Craighall, R. Ericht, Blairgowrie and Rattray, Tayside

 

Location N 56°37’03.26”

                 W 3°20’58.75”

 

Span      27.4m (90 feet)

Width    not known

Built 1886, removed c1950

 

Evidence that this was a Harper bridge: Definite

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Aberdeen Art Gallery & Museums Collections

This bridge was built in ‘about’ 1886, according to Louis Harper. The bridge is just below Craighall Castle over the River Ericht (NO174483) Here the River Ericht descends through a steep gorge incised into the old red sandstone conglomerate, the cliffs of which can be clearly seen in the photograph. Access to the bridge required us to follow a fishermen's path along the east bank upstream from a lower reach. Fortunately, the river was low or it might not have been possible.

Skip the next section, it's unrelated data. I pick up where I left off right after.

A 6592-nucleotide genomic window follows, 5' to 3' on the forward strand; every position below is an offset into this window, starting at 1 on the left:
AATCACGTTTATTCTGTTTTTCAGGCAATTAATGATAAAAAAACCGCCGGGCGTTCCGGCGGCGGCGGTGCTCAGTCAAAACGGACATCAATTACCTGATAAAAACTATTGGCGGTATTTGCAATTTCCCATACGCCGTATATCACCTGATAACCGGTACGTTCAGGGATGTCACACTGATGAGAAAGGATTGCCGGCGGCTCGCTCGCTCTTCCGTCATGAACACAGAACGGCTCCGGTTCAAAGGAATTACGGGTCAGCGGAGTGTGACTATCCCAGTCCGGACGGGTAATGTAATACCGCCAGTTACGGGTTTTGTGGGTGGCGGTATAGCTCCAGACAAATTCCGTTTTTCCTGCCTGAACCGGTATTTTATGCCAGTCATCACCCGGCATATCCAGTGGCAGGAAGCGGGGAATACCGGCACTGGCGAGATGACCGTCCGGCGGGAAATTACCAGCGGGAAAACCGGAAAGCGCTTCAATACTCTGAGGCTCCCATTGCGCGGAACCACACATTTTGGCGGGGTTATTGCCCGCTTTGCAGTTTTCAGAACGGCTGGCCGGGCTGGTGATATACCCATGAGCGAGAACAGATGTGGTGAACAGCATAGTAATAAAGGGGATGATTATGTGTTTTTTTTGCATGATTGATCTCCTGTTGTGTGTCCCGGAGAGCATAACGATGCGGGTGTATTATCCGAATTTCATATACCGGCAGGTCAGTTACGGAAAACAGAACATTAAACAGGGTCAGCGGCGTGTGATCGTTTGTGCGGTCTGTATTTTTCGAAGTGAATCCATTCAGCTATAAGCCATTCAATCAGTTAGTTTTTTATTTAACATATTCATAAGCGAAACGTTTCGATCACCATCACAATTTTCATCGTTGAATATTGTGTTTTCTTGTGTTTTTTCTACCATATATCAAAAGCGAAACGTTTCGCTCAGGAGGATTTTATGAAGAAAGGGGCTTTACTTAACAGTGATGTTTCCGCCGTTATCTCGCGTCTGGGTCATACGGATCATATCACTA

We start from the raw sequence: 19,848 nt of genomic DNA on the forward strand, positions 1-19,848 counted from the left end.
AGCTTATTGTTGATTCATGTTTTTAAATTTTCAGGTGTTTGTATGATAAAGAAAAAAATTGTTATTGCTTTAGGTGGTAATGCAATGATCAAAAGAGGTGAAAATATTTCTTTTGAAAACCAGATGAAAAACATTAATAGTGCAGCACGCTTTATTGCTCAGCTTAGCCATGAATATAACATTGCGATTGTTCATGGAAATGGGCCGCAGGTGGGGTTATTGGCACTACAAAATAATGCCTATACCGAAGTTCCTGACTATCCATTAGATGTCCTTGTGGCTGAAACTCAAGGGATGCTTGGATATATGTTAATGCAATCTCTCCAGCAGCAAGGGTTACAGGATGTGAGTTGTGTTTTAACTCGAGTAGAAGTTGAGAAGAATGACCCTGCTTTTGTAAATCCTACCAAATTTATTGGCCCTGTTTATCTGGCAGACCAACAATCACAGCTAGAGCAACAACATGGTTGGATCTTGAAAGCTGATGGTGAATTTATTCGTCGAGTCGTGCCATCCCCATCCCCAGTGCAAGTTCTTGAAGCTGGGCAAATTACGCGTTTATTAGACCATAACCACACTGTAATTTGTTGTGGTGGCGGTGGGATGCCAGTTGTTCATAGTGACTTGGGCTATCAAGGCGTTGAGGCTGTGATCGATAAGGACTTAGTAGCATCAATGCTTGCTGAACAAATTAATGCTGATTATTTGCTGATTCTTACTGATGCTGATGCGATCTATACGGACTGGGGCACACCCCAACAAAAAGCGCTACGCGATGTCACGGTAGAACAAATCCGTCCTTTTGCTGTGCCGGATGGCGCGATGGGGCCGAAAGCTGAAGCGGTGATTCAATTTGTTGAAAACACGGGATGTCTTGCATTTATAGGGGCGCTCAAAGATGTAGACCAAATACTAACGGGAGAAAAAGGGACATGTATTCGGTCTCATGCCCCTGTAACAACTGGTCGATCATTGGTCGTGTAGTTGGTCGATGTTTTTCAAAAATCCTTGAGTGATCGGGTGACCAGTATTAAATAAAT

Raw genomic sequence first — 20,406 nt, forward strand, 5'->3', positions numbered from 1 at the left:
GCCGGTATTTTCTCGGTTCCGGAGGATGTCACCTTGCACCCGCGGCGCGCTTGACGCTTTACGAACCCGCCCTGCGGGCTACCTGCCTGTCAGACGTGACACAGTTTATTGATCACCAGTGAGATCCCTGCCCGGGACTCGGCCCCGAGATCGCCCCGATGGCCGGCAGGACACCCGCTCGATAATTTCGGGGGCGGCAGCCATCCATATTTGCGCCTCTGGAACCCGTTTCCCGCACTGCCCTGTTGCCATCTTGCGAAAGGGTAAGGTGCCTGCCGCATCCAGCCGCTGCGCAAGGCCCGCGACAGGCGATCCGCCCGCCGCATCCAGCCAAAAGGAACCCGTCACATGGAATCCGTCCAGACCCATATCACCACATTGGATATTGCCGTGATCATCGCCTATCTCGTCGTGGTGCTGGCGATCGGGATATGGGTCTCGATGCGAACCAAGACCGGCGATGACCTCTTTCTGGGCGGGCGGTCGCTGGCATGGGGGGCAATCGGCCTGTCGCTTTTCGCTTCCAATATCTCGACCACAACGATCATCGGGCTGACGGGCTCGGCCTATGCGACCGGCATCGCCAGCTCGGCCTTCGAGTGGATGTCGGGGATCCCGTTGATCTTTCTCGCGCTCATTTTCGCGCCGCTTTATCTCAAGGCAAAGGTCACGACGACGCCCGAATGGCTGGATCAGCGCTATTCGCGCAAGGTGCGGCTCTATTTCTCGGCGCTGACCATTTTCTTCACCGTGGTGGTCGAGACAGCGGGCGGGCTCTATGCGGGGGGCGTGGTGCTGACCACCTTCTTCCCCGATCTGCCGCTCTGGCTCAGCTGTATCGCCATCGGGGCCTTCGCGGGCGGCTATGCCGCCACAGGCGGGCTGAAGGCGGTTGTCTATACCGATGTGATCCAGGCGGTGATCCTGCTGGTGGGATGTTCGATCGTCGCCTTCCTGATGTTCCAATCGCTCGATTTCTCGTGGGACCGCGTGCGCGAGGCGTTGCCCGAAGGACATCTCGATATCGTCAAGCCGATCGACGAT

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We first came upon several cable tensioners of familiar appearance, lying in the shallows of the river. Looking about, we saw that the wreckage of almost the entire bridge festooned the cliff of the left bank from its attachments above. We found a path leading to the footing above and there in the undergrowth we came across one of the pylons, complete with cables and tensioners still attached. This finding allowed us to study how the cables had passed through the timber pylons (and each other) to access the rear of the tension box. There being two boxes at this level on opposite sides of the pylon, the cables crossed and probably made contact in the innards of the pylon. The bridge had had a span of 90 feet (27.43 m).

 

The bridge gradually fell into disrepair, having been in use for about 60 years. The cables can still be seen on the west bank; they look as if they have been cut, leaving the bridge to fall and lie below the east bank attachments. 

 

This bridge gave us useful insights into how these early bridges were made, in particular the tension arrangement at the masthead and the way in which the hangars were applied to the main and platform cables. Information on the hangers was central to the restoration of the Newquay bridge in 2017. 

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